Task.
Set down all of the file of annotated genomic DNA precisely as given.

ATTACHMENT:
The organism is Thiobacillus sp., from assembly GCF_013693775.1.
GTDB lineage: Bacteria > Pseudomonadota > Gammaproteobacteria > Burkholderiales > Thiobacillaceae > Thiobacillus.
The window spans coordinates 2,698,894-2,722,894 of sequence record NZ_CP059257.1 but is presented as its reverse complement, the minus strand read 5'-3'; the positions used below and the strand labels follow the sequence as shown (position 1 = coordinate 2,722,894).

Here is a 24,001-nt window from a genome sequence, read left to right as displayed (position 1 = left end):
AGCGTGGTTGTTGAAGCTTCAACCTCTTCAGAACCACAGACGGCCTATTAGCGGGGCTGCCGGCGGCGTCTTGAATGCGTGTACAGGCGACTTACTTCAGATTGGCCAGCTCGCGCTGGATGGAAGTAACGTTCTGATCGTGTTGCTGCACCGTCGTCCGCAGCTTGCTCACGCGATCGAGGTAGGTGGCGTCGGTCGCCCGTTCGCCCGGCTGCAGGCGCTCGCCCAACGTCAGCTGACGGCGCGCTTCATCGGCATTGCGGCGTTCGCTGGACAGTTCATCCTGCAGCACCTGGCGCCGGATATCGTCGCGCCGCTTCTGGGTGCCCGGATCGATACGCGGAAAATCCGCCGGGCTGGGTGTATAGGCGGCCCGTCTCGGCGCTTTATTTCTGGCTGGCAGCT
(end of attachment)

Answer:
The organism is Thiobacillus sp., from assembly GCF_013693775.1.
GTDB lineage: Bacteria > Pseudomonadota > Gammaproteobacteria > Burkholderiales > Thiobacillaceae > Thiobacillus.
The window spans coordinates 2,698,894-2,722,894 of sequence record NZ_CP059257.1 but is presented as its reverse complement, the minus strand read 5'-3'; the positions used below and the strand labels follow the sequence as shown (position 1 = coordinate 2,722,894).

Here is a 24,001-nt window from a genome sequence, read left to right as displayed (position 1 = left end):
AGCGTGGTTGTTGAAGCTTCAACCTCTTCAGAACCACAGACGGCCTATTAGCGGGGCTGCCGGCGGCGTCTTGAATGCGTGTACAGGCGACTTACTTCAGATTGGCCAGCTCGCGCTGGATGGAAGTAACGTTCTGATCGTGTTGCTGCACCGTCGTCCGCAGCTTGCTCACGCGATCGAGGTAGGTGGCGTCGGTCGCCCGTTCGCCCGGCTGCAGGCGCTCGCCCAACGTCAGCTGACGGCGCGCTTCATCGGCATTGCGGCGTTCGCTGGACAGTTCATCCTGCAGCACCTGGCGCCGGATATCGTCGCGCCGCTTCTGGGTGCCCGGATCGATACGCGGAAAATCCGCCGGGCTGGGTGTATAGGCGGCCCGTCTCGGCGCTTTATTTCTGGCTGGCAGCT